International rating agency Moody's Tuesday has upgraded Egypt's issuer and senior unsecured bond ratings to B3 from Caa1, with a stable outlook.
The agency said in a statement that the first driver of Tuesday's rating action is the expectation that recent improvements in Egypt's growth performance and macroeconomic stability will be enduring.
Moody's also expects real GDP growth in Egypt to recover to 4.5% year-on-year for the current fiscal year 2015, which ends in June, and then to rise to around 5%-6% over the coming four years.
This expected level is based on an assumption that domestic political stability will continue, as will improvements in the business environment, which in Moody's view will be conducive to higher investment levels Moody's said.
Moody's expectation of a recovery in domestic and foreign investment is underscored by the strong donor support in Egypt's Economic Development Conference, which was held during March 13-15 in Sharm El-Sheikh.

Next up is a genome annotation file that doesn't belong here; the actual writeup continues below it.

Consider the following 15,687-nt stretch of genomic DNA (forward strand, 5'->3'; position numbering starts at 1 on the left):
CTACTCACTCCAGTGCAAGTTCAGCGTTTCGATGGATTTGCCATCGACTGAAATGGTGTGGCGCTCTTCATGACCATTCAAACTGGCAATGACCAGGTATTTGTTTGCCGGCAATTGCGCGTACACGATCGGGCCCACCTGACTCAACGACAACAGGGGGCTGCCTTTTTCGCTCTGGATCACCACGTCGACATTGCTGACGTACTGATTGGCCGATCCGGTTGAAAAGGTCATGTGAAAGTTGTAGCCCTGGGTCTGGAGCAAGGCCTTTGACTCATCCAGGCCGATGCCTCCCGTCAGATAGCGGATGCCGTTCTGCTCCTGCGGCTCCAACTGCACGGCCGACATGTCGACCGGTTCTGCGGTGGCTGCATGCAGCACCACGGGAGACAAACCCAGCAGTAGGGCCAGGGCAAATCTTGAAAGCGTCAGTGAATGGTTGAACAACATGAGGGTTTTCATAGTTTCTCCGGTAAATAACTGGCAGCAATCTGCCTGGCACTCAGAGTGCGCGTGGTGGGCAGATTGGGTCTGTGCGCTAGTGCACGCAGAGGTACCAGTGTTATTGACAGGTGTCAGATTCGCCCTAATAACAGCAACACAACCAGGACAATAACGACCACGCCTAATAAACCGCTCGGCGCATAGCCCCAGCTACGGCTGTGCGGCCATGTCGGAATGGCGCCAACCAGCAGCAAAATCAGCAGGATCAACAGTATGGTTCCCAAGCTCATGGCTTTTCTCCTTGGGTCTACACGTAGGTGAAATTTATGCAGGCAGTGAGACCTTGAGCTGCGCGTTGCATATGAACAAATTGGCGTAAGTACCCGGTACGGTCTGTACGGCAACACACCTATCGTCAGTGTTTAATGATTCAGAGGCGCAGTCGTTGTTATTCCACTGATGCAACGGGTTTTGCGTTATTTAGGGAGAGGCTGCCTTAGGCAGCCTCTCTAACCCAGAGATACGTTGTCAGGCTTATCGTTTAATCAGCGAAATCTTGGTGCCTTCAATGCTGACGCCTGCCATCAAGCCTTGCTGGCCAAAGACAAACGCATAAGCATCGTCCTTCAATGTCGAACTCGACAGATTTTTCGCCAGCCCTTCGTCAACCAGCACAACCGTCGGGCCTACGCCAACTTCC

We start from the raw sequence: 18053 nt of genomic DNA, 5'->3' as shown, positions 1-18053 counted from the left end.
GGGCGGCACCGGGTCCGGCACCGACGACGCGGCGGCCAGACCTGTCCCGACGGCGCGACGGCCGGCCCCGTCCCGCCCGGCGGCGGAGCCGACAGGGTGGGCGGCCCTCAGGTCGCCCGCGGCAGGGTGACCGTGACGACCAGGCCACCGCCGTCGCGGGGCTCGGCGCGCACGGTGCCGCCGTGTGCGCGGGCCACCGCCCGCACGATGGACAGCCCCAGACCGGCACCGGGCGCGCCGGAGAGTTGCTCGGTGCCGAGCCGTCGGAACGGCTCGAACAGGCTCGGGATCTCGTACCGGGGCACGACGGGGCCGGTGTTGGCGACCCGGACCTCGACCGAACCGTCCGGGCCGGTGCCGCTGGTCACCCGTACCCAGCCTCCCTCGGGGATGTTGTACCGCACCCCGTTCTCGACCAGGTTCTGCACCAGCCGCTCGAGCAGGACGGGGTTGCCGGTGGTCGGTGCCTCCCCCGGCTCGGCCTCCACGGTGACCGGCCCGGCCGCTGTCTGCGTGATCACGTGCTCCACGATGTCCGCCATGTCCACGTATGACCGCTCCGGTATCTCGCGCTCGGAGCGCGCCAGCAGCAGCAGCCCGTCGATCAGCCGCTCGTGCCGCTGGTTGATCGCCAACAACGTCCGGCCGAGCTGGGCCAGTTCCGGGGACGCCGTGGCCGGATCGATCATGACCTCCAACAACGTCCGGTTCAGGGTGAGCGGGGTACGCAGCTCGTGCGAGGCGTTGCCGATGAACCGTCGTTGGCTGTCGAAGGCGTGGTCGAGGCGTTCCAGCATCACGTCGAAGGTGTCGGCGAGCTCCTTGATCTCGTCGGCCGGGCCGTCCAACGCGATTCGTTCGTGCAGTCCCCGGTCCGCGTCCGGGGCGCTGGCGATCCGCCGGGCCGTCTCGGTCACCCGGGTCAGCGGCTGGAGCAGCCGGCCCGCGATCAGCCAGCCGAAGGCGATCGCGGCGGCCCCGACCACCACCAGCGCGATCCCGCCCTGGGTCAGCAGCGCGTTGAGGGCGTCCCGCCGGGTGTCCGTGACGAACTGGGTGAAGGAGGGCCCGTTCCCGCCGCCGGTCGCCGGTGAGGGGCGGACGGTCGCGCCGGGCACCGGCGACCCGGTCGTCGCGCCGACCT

The support came predominantly but not exclusively from Gulf Cooperation Council (GCC) member countries, which pledged a total of US$12.5 billion in official aid and investments. Together with the approximately $38 billion in reported signed investment deals, the large amount of financial support will help to mitigate external vulnerabilities and reduce balance-of-payments risks.
Finally, Moody's expects the Egyptian government to carry on with fiscal and economic reforms.
Expenditure-side reforms, such as recalibration of subsidies and putting a lid on public sector salary growth, coupled with revenue-enhancing measures such as the likely introduction of a full-fledged value added tax in the coming fiscal year, will help to gradually reduce fiscal deficits. The rating agency expects the general government deficit to decline to around 10% of GDP in fiscal 2015, and edge down further to around 9.3% by 2016.
Moody's also projects general government debt to decline gradually to less than 90% of GDP during 2015-16. In addition, lower government borrowing costs on the back of declining inflation rates, and maturity lengthening measures, will help to reduce Egypt's very large government borrowing requirements.